German inflation falls to lowest level since start of Ukraine war

BERLIN (Reuters) -German inflation fell in September to its lowest level since Russia launched its full-scale invasion of Ukraine, signalling what could be the beginning of the end for the high inflation that has weighed heavily on Europe’s largest economy.

German consumer prices, harmonised to compare with other European Union countries, rose by an annual 4.3% in September, preliminary data from the federal statistics office showed on Thursday.

Analysts polled by Reuters had forecast it slowing to 4.5% from 6.4% year-on-year in August.

Germany’s core inflation rate, which excludes volatile items such as food and energy, fell to 4.6% year-on-year from 5.5% in August.

Food prices continued to show above-average growth, posting a 7.5% year-on-year increase. However, energy prices were only 1.0% higher on the year.

The end of temporary government energy relief measures and the cheapest public transportation offers added to upward price pressure in September 2022, setting a higher base for this month’s annual comparison.

“About 1 percentage point of the decline in inflation is due to the fact that the 9-euro ticket and the fuel discount expired in September last year,” said Ralph Solveen, said Ralph Solveen, senior economist at Commerzbank.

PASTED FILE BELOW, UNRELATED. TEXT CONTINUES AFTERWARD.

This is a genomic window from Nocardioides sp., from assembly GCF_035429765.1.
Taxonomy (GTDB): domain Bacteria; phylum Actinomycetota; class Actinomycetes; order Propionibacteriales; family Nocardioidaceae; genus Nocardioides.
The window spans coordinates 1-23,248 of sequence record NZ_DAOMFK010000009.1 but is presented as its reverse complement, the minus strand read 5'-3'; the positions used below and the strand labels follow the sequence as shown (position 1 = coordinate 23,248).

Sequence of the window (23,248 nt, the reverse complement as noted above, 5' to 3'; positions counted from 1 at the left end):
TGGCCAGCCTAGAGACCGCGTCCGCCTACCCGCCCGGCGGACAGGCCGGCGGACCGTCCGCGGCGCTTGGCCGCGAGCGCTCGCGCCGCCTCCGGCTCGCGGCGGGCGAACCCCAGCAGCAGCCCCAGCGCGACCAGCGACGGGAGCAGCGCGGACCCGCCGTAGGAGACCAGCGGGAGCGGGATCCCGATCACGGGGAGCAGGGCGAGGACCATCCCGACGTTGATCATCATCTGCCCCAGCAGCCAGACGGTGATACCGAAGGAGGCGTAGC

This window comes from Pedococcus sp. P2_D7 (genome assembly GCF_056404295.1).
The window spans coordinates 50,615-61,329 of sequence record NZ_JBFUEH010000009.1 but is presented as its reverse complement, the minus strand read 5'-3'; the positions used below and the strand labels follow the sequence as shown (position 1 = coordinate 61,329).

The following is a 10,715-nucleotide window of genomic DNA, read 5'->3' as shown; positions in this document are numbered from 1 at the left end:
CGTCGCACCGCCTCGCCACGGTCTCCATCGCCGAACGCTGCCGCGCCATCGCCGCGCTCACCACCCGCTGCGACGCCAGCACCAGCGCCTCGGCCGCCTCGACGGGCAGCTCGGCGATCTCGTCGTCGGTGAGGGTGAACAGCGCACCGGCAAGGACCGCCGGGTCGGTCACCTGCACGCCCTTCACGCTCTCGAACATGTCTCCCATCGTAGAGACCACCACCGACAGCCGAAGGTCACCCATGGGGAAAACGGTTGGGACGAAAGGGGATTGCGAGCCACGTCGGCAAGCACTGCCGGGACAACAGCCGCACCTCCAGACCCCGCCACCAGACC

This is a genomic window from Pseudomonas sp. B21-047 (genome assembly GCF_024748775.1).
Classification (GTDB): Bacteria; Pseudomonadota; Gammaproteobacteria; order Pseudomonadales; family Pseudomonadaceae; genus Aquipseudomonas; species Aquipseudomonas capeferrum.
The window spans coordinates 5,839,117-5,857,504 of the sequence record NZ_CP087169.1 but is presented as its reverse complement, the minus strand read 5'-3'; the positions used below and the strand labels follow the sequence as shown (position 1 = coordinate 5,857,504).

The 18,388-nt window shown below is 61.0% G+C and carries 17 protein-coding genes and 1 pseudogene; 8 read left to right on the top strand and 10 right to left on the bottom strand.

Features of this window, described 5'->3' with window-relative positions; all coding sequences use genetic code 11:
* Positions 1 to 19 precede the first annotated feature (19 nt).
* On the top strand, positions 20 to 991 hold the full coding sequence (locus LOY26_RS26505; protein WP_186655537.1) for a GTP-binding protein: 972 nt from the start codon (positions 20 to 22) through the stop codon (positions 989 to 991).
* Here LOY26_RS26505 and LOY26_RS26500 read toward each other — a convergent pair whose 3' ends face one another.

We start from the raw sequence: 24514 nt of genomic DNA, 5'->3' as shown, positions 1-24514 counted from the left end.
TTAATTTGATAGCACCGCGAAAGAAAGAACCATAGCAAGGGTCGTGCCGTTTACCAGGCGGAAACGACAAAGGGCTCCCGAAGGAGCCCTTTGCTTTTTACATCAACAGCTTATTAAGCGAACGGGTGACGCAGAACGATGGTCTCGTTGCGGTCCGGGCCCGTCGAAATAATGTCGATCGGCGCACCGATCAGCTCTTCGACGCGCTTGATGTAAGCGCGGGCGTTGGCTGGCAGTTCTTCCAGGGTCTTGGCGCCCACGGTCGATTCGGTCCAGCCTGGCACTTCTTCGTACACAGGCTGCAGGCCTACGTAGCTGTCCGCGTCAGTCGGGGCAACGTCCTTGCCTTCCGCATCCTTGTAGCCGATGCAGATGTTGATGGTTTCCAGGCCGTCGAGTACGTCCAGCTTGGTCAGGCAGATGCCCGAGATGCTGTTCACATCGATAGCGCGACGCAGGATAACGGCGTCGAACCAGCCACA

But even without this base effect, he said the inflation trend was still pointing downwards because the waves of inflation in energy, food and industrial goods are easing.

Meanwhile, five economic institutes predict Germany’s economy will shrink by 0.6% this year, as rising interest rates take their toll on investment and still high inflation depresses consumption. They forecast inflation at 6.1% this year, slowing to 2.6% next year and 1.9% in 2025.

The ECB is keeping a close eye on euro zone inflation data, with September’s reading due to be published on Friday. Spain earlier reported a 3.2% harmonised inflation rate for September.

Economists polled by Reuters expect the inflation rate across the 20 countries that use the euro to fall to 4.5% in September from 5.2% in August.

“At face value, today’s macro data in the euro zone has made the call for a pause at the European Central Bank’s October meeting even stronger,” ING’s Carsten Brzeski said, arguing that confidence continues to weaken and inflation has come down.

However, he ruled out that a pause in October would necessarily mark the end of the current hiking cycle.

“Given the ECB’s concern about its inflation-fighting credibility, the fear of a de-anchoring of inflation expectations and the ECB’s very own dismal track record in predicting inflation, the risk of further rate hikes remains high,” Brzeski said.

(Reporting by Maria Martinez, Miranda Murray and Friederike Heine; Editing by Kirsten Donovan and Alison Williams)